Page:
Your 35 year career is very valuable. My guess is you haven’t been at the same position for the entire tenure, correct? If that is the case, break down your different positions over the last 10-15 yrs. if possible and then for other positions before that, have a line item for the other earlier positions but don’t put dates. That way it will show all of your actual tenure and also show your trajectory in the company which is another very valuable visual. I had to do the same myself with my resume. Hope that helps a bit bud.

  7. Really Nate? You are not really helping here as you are in the age category that is ‘assuming’ the tech industry. Your counterparts have the attitude that anybody over 40 is OLD and useless and should retire to make jobs for them. Yet the companies that adopt this ‘culture’ do terribly, have financial issues, employee issues and so on.
    I too experienced this unknowingly when I attempted to enter the tech job market. I found the ageism, the culture, the attitude of the younger recruiters rampant and obvious. They didn’t treat me as an applicant as much as their father. Uncomfortable.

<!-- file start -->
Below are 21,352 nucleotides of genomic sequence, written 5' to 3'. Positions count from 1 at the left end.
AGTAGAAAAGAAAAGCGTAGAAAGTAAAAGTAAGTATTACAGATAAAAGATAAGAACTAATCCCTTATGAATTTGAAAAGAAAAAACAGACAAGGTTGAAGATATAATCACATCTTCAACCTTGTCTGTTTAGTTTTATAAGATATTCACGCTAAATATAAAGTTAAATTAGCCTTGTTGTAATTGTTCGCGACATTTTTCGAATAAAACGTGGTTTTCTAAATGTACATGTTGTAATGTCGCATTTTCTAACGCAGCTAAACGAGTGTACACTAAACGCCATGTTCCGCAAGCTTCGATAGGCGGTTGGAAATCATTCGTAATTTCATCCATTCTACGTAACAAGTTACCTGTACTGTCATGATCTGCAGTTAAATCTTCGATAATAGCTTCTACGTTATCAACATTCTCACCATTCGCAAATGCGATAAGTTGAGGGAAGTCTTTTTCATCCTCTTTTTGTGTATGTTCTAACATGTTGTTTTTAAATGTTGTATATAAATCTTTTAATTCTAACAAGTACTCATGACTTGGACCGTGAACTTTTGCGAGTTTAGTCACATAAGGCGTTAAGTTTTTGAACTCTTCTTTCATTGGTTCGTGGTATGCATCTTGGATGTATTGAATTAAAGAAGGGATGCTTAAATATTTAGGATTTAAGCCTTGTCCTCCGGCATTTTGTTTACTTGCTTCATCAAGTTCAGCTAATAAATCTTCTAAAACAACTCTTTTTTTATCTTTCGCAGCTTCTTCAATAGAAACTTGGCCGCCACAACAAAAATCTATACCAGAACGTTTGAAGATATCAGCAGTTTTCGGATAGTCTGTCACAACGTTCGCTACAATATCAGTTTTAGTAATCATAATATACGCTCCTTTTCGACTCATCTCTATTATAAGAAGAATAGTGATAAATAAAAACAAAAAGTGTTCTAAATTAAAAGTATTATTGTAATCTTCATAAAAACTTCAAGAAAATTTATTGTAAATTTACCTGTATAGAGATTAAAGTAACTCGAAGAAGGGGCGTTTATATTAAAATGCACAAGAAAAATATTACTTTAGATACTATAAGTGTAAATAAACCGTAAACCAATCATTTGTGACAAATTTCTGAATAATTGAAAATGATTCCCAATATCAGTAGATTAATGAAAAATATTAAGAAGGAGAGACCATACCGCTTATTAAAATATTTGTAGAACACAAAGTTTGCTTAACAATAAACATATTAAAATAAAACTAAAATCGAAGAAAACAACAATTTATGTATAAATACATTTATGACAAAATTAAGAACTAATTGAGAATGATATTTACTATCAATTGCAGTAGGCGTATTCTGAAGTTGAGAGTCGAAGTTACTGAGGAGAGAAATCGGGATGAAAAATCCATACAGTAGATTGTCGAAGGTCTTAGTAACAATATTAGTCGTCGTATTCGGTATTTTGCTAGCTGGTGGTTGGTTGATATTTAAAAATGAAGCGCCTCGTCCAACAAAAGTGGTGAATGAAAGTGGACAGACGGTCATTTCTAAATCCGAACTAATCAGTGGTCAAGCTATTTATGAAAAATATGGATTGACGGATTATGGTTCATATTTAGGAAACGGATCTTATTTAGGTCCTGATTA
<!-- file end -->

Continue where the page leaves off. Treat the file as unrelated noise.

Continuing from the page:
And I had interviews with AWS, MS, Google, and Skype interviews for positions all over the country. Those were based on my experience, and I did some of those ‘tricks’ in your article to get those interviews. But sadly I did not fit the culture.
    My impression of the younger workforce and employers is that older is ok for upper management, if available, but not for techs or coders, because the younger group know-it-all and don’t need our advice.
    So I consulted an MSP that was only 7 years in for a few months on contract (in a Los Angeles tech area) and found they had many of the issues we discussed here. But that was a good experience for me, as I could use my 17 years of running an MSP.
    Sadly I do not see an uptick in any hiring of any older, highly qualified individuals as the prevailing attitude is not going to change.